Human rights in the time of coronavirus: from public morality to law
Ana-Maria Pascal, Reader in Philosophy and Public Ethics
‘When you lose your worldly power you gain power of another kind. Those who have only worldly power are truly the powerless ones’, says Father Pavel, in Roger Scruton’s novel Notes from Underground.
He was, of course, talking of mental and/or spiritual strength – a capacity to build up castles of freedom inside, which people who lived through the communist dictatorship know how important it is for survival.
One cannot help noticing that there are certain common features between that world – of oppressive regimes, in the second half of the twentieth century – and the new mode of being today, starting with the queues for basic necessities, continuing with the threat of Big Brother not only watching, but also accessing our data, invading our private lives for the sake of some abstract national security, all the way to outright dictatorship.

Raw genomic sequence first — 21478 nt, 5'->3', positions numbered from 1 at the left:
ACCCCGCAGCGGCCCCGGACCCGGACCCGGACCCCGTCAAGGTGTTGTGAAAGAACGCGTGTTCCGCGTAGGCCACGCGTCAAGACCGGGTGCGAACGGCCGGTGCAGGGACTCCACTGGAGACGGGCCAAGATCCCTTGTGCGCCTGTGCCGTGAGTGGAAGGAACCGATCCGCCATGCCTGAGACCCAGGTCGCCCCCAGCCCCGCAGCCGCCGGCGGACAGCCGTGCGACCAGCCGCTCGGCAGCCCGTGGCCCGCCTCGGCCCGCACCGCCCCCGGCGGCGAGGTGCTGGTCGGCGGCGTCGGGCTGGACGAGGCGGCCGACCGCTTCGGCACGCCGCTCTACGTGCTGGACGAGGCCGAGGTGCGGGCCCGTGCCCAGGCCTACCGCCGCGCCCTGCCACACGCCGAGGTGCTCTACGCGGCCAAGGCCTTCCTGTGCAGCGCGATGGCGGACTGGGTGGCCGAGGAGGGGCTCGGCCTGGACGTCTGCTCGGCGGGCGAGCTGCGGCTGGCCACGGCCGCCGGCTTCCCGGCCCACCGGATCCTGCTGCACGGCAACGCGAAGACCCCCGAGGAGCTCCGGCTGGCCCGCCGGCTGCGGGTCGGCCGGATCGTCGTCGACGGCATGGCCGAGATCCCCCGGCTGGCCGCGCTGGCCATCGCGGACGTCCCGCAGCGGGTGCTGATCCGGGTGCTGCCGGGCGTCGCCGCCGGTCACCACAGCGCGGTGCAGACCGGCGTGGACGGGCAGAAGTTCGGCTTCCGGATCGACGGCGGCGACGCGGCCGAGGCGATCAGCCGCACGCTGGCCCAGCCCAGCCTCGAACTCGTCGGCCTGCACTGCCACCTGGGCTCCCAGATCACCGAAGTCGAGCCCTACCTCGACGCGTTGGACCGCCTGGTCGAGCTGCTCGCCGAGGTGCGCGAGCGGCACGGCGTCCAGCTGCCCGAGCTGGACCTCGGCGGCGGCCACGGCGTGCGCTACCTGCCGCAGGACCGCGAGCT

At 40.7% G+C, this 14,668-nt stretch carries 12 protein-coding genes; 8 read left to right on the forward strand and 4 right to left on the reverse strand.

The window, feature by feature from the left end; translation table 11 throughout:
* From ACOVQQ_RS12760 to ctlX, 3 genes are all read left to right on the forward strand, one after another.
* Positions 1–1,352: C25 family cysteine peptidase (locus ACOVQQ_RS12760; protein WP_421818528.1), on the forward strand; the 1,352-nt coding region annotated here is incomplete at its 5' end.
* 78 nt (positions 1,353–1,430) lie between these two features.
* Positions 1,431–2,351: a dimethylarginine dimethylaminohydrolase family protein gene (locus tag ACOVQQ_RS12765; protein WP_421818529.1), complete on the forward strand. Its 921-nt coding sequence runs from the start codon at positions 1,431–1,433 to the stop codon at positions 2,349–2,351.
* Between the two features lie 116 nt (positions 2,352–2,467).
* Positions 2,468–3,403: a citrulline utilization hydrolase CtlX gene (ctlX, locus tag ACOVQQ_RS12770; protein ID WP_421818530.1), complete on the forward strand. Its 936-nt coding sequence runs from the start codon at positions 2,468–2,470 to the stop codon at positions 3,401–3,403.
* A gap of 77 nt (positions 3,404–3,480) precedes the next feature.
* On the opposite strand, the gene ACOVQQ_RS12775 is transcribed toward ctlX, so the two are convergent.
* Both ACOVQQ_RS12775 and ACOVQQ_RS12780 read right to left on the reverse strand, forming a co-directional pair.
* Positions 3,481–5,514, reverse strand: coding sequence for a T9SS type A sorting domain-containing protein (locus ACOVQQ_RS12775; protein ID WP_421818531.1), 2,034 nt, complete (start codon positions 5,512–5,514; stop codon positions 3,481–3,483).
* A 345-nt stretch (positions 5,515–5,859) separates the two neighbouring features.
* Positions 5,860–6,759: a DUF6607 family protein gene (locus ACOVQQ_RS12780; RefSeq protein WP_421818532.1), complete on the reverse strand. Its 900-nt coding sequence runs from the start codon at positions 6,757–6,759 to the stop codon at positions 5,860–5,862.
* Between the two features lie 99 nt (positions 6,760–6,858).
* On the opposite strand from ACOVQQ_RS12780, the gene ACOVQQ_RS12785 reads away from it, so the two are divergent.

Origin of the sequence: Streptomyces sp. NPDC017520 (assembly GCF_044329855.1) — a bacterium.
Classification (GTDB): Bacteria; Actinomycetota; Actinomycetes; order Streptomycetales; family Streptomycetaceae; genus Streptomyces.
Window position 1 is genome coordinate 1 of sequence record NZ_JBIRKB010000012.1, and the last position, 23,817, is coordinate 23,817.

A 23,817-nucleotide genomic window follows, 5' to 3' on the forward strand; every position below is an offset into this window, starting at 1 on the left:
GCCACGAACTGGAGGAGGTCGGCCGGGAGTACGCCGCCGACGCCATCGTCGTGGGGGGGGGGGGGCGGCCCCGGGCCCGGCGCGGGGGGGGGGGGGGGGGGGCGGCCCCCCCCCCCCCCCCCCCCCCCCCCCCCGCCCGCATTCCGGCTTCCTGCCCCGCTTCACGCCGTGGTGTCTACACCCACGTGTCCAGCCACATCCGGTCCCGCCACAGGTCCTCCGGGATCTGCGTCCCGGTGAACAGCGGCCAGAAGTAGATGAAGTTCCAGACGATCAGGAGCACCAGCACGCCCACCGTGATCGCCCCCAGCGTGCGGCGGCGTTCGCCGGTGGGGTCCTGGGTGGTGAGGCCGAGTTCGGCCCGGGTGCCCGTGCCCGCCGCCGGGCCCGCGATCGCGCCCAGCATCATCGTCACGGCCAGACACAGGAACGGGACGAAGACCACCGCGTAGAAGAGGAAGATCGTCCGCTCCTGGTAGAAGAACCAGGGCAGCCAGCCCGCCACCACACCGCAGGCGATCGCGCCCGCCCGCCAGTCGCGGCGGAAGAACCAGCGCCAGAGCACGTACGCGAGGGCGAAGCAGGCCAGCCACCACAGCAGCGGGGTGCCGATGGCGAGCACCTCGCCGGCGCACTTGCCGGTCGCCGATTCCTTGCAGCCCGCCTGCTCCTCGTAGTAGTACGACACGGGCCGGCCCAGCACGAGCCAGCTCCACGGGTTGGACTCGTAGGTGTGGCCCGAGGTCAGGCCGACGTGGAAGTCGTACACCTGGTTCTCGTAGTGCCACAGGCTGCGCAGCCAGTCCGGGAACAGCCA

Is this not what is truly behind Hungary’s coronavirus bill that was passed the day before yesterday (on 30 March), allowing Prime Minister Viktor Orbán to rule by decree, bypassing the national assembly, indefinitely?